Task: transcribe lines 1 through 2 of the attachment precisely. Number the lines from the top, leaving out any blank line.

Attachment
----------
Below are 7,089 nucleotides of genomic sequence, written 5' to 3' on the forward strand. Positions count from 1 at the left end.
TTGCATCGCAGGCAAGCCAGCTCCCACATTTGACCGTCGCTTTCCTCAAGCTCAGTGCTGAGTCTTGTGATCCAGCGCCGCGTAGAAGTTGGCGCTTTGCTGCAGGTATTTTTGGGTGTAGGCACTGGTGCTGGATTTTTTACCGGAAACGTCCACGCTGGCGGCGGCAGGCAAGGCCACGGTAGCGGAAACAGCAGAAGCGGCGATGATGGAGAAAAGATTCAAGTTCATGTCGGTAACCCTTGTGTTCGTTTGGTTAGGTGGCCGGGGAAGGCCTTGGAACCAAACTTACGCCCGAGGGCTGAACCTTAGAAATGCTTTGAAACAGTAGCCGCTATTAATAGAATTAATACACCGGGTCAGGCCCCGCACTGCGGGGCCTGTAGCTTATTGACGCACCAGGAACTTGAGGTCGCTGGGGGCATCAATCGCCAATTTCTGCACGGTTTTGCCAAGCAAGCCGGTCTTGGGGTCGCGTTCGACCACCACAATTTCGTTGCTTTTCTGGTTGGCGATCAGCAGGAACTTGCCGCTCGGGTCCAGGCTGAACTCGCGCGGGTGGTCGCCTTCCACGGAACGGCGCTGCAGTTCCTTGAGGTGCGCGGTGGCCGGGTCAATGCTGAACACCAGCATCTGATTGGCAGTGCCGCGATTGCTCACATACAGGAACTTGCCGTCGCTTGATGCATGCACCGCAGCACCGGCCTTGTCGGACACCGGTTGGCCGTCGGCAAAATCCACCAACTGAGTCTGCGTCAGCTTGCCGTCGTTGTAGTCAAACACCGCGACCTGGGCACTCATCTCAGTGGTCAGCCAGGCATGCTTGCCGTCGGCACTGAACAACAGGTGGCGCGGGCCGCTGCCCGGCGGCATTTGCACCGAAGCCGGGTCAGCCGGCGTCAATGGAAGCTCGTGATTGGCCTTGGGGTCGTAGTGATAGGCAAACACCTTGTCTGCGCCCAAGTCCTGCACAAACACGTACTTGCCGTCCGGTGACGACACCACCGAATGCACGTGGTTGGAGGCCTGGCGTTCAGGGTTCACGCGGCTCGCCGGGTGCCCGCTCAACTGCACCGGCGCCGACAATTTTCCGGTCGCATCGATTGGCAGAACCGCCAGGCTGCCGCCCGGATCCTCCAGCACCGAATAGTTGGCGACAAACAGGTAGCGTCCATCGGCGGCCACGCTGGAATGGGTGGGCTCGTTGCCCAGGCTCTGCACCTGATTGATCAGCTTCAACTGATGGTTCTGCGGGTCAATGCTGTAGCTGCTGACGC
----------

Below are 7,089 nucleotides of genomic sequence, written 5' to 3' on the forward strand. Positions count from 1 at the left end.
TTGCATCGCAGGCAAGCCAGCTCCCACATTTGACCGTCGCTTTCCTCAAGCTCAGTGCTGAGTCTTGTGATCCAGCGCCGCGTAGAAGTTGGCGCTTTGCTGCAGGTATTTTTGGGTGTAGGCACTGGTGCTGGATTTTTTACCGGAAACGTCCACGCTGGCGGCGGCAGGCAAGGCCACGGTAGCGGAAACAGCAGAAGCGGCGATGATGGAGAAAAGATTCAAGTTCATGTCGGTAACCCTTGTGTTCGTTTGGTTAGGTGGCCGGGGAAGGCCTTGGAACCAAACTTACGCCCGAGGGCTGAACCTTAGAAATGCTTTGAAACAGTAGCCGCTATTAATAGAATTAATACACCGGGTCAGGCCCCGCACTGCGGGGCCTGTAGCTTATTGACGCACCAGGAACTTGAGGTCGCTGGGGGCATCAATCGCCAATTTCTGCACGGTTTTGCCAAGCAAGCCGGTCTTGGGGTCGCGTTCGACCACCACAATTTCGTTGCTTTTCTGGTTGGCGATCAGCAGGAACTTGCCGCTCGGGTCCAGGCTGAACTCGCGCGGGTGGTCGCCTTCCACGGAACGGCGCTGCAGTTCCTTGAGGTGCGCGGTGGCCGGGTCAATGCTGAACACCAGCATCTGATTGGCAGTGCCGCGATTGCTCACATACAGGAACTTGCCGTCGCTTGATGCATGCACCGCAGCACCGGCCTTGTCGGACACCGGTTGGCCGTCGGCAAAATCCACCAACTGAGTCTGCGTCAGCTTGCCGTCGTTGTAGTCAAACACCGCGACCTGGGCACTCATCTCAGTGGTCAGCCAGGCATGCTTGCCGTCGGCACTGAACAACAGGTGGCGCGGGCCGCTGCCCGGCGGCATTTGCACCGAAGCCGGGTCAGCCGGCGTCAATGGAAGCTCGTGATTGGCCTTGGGGTCGTAGTGATAGGCAAACACCTTGTCTGCGCCCAAGTCCTGCACAAACACGTACTTGCCGTCCGGTGACGACACCACCGAATGCACGTGGTTGGAGGCCTGGCGTTCAGGGTTCACGCGGCTCGCCGGGTGCCCGCTCAACTGCACCGGCGCCGACAATTTTCCGGTCGCATCGATTGGCAGAACCGCCAGGCTGCCGCCCGGATCCTCCAGCACCGAATAGTTGGCGACAAACAGGTAGCGTCCATCGGCGGCCACGCTGGAATGGGTGGGCTCGTTGCCCAGGCTCTGCACCTGATTGATCAGCTTCAACTGATGGTTCTGCGGGTCAATGCTGTAGCTGCTGACGC